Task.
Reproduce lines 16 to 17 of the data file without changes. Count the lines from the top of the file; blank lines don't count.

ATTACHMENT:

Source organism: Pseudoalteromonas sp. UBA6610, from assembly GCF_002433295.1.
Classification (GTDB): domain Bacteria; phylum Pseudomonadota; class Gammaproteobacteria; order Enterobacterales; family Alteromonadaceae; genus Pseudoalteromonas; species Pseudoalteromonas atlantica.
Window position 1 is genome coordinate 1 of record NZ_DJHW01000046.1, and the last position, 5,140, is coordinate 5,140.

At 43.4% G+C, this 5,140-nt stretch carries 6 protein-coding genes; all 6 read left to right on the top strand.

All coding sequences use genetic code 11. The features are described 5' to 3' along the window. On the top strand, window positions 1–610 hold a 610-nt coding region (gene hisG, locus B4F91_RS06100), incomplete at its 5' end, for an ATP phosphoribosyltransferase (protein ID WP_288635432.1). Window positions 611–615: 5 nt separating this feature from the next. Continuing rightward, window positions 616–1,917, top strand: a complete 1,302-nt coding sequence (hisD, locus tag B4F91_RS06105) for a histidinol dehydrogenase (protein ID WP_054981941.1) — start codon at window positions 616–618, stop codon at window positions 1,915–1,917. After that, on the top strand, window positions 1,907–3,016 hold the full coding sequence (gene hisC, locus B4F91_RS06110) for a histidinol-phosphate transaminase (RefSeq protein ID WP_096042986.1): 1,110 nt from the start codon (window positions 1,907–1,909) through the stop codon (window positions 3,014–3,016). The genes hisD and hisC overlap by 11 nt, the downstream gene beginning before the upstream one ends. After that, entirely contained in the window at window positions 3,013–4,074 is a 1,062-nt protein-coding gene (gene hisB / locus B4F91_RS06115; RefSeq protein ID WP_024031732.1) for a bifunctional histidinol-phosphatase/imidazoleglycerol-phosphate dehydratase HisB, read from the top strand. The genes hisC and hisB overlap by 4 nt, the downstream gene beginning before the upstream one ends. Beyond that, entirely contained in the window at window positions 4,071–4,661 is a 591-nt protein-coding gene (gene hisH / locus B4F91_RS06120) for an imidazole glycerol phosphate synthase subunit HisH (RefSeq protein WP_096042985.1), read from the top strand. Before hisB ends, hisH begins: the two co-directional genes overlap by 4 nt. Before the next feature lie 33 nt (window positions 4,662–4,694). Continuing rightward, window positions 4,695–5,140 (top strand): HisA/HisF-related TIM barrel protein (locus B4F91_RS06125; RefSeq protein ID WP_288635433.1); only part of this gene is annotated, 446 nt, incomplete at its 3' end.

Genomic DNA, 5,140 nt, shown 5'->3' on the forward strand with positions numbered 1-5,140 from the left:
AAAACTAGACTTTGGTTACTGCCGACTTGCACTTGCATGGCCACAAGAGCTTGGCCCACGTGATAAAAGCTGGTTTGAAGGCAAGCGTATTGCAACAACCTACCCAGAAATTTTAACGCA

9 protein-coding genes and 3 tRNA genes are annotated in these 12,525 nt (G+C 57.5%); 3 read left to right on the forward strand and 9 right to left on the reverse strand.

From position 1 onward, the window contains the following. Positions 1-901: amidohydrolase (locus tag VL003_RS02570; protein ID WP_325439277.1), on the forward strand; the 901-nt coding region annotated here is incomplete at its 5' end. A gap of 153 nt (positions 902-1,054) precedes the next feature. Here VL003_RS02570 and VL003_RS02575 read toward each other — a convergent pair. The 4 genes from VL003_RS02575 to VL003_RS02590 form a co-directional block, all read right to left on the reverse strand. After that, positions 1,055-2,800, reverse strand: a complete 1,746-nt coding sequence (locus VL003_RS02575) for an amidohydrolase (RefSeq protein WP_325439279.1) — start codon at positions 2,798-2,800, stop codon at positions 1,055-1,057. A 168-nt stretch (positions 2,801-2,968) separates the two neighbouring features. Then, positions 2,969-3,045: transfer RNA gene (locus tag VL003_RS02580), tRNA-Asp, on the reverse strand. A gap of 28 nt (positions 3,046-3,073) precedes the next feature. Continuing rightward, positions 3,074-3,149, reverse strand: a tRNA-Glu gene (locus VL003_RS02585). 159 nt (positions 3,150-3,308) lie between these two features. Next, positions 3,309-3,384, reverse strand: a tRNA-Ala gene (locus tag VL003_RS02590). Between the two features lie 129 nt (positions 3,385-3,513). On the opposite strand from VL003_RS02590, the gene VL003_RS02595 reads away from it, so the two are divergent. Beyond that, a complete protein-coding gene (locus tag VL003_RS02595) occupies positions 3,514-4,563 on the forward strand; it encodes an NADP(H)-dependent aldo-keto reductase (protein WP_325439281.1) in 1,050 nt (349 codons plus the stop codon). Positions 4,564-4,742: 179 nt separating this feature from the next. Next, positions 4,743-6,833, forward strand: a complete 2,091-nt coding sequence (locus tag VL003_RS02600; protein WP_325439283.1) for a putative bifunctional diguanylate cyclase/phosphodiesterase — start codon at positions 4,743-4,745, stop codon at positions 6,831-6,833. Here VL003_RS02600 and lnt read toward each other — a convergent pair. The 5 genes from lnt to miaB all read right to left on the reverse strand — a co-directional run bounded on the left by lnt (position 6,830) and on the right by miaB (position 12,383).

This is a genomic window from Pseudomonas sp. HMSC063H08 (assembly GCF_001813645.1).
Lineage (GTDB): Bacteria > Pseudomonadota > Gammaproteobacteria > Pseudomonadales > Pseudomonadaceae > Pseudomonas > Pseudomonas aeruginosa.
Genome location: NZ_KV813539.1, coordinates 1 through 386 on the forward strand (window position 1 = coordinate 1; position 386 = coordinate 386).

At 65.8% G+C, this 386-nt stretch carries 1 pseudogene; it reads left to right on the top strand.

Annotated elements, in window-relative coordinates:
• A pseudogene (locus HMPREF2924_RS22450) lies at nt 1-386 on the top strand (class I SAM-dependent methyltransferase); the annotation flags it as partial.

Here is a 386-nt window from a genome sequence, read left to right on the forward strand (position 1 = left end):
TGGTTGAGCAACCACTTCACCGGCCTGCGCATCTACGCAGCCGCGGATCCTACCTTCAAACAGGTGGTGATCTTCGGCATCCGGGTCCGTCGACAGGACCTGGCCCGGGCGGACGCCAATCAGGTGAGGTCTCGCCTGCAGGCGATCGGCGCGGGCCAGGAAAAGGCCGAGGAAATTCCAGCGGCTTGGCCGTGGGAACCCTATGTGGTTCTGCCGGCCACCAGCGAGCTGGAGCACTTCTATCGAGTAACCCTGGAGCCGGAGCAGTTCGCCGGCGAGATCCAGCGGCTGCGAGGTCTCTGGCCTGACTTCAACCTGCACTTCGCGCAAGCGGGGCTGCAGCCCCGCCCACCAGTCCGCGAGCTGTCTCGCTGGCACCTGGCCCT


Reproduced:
Here is a 386-nt window from a genome sequence, read left to right on the forward strand (position 1 = left end):
TGGTTGAGCAACCACTTCACCGGCCTGCGCATCTACGCAGCCGCGGATCCTACCTTCAAACAGGTGGTGATCTTCGGCATCCGGGTCCGTCGACAGGACCTGGCCCGGGCGGACGCCAATCAGGTGAGGTCTCGCCTGCAGGCGATCGGCGCGGGCCAGGAAAAGGCCGAGGAAATTCCAGCGGCTTGGCCGTGGGAACCCTATGTGGTTCTGCCGGCCACCAGCGAGCTGGAGCACTTCTATCGAGTAACCCTGGAGCCGGAGCAGTTCGCCGGCGAGATCCAGCGGCTGCGAGGTCTCTGGCCTGACTTCAACCTGCACTTCGCGCAAGCGGGGCTGCAGCCCCGCCCACCAGTCCGCGAGCTGTCTCGCTGGCACCTGGCCCT